Generally, I eschew blogfrica's national pastime of Simmons-bashing. It's not exactly fresh and, frankly, others can do it much funnier and succinctly than I could, if I were so inclined. And while we know through credible sources Simmons detests KSK, we still have a soft-spot for the big lug (except Drew, he really fucking hates him).
Four or five years ago, I used to manipulate the URLs on Page2 so I could read Simmons' columns a couple hours before they were posted on Page2's front page. Today if I am cruising by ESPN.com and see a link on the front page to a non-Celtics, non-Red Sox Simmons post, I might click on it. I don't see my declining patronage as an indictment of the product he puts out, rather just a progression of my own personal tastes. For instance, I also used to like Faces of Death movies, Boone's Farm and Anthrax (okay, I still like Anthrax).
After initially evoking the Duke rape case to protect Belicheat, yesterday Simmons and FootballOutsider's Aaron Schatz were engaging in some give and take about the situation. Schatz was ably abetting Simmons' attempts to marginalize the Patriots' elaborate system of fraud and deception by bringing up other instances of chicanery. Then Schatz dropped this bomb:
Remember when Jim Haslett admitted to using steroids when he was playing for the Pittsburgh Steelers during their dynasty years of the '70s?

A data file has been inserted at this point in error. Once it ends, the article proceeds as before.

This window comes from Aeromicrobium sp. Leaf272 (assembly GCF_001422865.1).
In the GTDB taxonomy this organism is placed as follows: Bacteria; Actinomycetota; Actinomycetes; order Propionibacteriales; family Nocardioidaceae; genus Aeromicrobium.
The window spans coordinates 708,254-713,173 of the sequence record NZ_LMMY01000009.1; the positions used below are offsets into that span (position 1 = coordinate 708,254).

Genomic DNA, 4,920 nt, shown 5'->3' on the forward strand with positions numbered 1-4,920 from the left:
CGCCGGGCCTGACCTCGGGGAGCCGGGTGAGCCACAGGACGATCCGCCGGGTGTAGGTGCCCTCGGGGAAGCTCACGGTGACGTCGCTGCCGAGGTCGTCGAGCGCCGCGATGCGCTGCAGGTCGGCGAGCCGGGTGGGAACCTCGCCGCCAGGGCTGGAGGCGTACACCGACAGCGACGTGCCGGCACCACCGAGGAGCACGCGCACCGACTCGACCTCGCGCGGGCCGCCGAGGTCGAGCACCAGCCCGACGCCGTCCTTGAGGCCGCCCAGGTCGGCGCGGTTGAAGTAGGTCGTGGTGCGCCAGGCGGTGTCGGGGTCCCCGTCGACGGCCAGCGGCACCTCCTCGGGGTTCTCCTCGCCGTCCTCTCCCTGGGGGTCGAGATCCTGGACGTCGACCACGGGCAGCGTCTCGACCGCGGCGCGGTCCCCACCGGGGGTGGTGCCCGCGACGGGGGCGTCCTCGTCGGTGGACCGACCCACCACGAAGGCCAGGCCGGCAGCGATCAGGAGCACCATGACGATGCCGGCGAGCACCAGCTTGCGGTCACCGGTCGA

Ooh, yeah! In your face Haslett, 1970's Steelers and everyone else not riding Belichick's scrotum!!! There's just a minor problem, Haslett never played for the Steelers. Actually, Haslett recently accused the Steel Curtain-era Steelers of using steroids and then later apologized.
It's easy for someone to get confused and misstate the facts like Schatz did-- so we can give him a pass, once he clarifies his position. But where are the ESPN editors on this one? ESPN even linked the correct story in the Simmons article, but the slovenly (or perhaps just incompetent) editors just let this completely erroneous statement stand. Hell, it's still up there now as far as we know.
More editorial incompetence: in an otherwise well-written piece on Priest Holmes, the Elizabeth Merrill claims that Holmes was "snubbed by 32 teams" on draft day. There weren't 32 teams in the league until well after Holmes began his pro career. Little things like this, as well as bigger things like Haslett and the "Vick scoop" can make ESPN look like a bunch of hacks.
Here's some gratuitous advice to the World Wide (Mis)Leader: go down to the local methadone clinic or half-way house and pick up a few new editors. Leave half-assed fact checking and wildly inaccurate, if not outright false, statements to amateurs like us.
[HT: to eagle-eyed KSK reader Bill S. (heh heh). UPDATE: Also thanks to commenter Jeff for pointing out that Haslett did cop to dabbling in steroids. I'll blame my mistake on some past dabblings of my own. Thankfully our commenters are more vigilant than ESPN's editors.]